The day began fine and calm, unsuitable for sailing ships. So the French sent their small galleys, which had a single fixed canon at the bow, against the English. It was a tactic intended to lure their enemy away from Portsmouth Harbour, but it failed. Later, when the wind grew more favourable, the larger English ships moved into the Solent, firing salvos against the French. And it was then that, to the horror of everyone watching, including the King, that the Mary Rose suddenly and inexplicably capsized.
Mary Rose is the only ship known for certain to have been lost in the battle. The English, close to home and supplies, only had to hold out until the French gave up and, after several days of stalemate, that is exactly what happened. The French did make several landings on the Isle of Wight, reasoning that if they controlled the island they could gain the upper hand and, moreover, tie up English resources. Accounts of these landings vary but, ultimately, the French withdrew.
What happened to the Mary Rose?
No one knows for sure. There is a suggestion that a French ship sank Mary Rose, with a cannon shot below the waterline, but no definitive evidence has been found to support this. Most historians seem to believe that Mary Rose probably turned after firing a broadside and, as she did so, a sudden squall caught her sails, she heeled over – possibly also because she was top-heavy after the refit – and that water flooded in through the gun ports, which fatal human error had left open before the manoeuvre. This view is supported by an account from one of the few survivors, a Flem.
Mary Rose was a dangerous and unpleasant place to be at the best of times. Below decks, it was dark, smelly, and a health and safety nightmare with many hazards to trip over or bump delicate flesh against. It was also crowded. When she went over and the sea rushed in, anyone on a lower deck was effectively imprisoned. There was virtually no chance of getting out and few did. There were no escape routes, no emergency lights or exits. As the angle of incline steepened, heavy items, like guns, would have slid across the decks in the pitch blackness, pinning or crushing anyone in their way. Even those that could swim would have been disorientated. On the upper decks, some would have been tangled or trapped by anti-boarding netting, or rigging. Of the 500 or so souls aboard Mary Rose that day, including 185 soldiers, only 35 survived. Imagine the terror, the panic, the tantalising knowledge that dry land was so near – yet so far. Mary Rose did not go down in particularly deep water – there was simply no way out. It has been said she was close enough to shore for the screams of the dying to be heard; but few would have heard the muffled cries of those trapped and engulfed in the darkness below decks. It was all over in minutes.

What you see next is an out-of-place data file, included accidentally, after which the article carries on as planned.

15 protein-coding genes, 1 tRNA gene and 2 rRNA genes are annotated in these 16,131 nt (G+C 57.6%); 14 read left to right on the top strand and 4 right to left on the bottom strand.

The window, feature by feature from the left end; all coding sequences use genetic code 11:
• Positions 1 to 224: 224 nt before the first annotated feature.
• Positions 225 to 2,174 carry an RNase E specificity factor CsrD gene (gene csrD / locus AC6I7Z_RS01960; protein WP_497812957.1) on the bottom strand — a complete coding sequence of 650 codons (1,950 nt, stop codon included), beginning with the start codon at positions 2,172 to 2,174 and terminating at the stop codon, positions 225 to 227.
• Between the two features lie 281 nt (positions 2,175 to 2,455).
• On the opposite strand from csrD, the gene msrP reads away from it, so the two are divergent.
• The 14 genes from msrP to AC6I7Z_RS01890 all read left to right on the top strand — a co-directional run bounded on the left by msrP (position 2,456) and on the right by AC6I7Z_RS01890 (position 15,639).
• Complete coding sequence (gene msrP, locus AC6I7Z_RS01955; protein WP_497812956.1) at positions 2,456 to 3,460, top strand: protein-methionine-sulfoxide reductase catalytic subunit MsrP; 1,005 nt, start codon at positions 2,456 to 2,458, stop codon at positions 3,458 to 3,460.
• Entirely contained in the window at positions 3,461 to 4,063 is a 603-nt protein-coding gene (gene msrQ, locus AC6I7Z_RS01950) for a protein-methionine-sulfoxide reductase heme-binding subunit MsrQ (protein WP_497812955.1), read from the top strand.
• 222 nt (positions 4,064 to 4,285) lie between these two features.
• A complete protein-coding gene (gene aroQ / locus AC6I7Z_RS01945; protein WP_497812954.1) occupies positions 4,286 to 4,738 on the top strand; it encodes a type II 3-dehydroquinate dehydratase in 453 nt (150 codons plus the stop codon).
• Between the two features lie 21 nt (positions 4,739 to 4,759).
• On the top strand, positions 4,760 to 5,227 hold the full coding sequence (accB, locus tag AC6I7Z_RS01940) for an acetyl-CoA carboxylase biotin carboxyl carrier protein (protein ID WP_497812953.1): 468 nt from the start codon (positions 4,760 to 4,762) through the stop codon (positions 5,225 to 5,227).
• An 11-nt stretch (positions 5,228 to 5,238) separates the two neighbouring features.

The sinking of the Mary Rose is famously depicted on the Cowdray Engraving, a section of which is shown above. You can see her masts poking out of the sea, just in front of Southsea Castle. The Cowdray Engraving is a copy of a contemporary painting commissioned by Sir Anthony Browne of Cowdray House, Midhurst, West Sussex. Also known as ‘The Encampment of the English forces near Portsmouth’, it was one of five paintings hanging in Sir Anthony’s dining room showing scenes from his life. He was Master of the King’s Horse and is shown at the centre of the painting on a white horse behind Henry VIII and next to Charles Brandon, Duke of Suffolk, Commander of the Land Forces. The original paintings were lost in a fire, but fortunately engravings of them had been made about 20 years beforehand.
A year and a half after Mary Rose sank, Henry VIII died. The attempted invasion of 1545 had been a serious threat to England. As it was, the French were unable to secure a foothold, the Battle of the Solent was inconclusive, and the war petered out. There were, and would be, other wars. Had it not been for the Mary Rose, I wonder how widely this one would be remembered.
Next time – discovering and visiting Mary Rose.
In July 2021, the Mary Rose Museum launched a new immersive (pun intended) visitor experience – “Experience 1545 – When their world ended.” It is meant to be jolly good. Take wellies (obviously).
There is a terrific imagined account of the sinking of the Mary Rose in CJ Sansom’s book, Heartstone.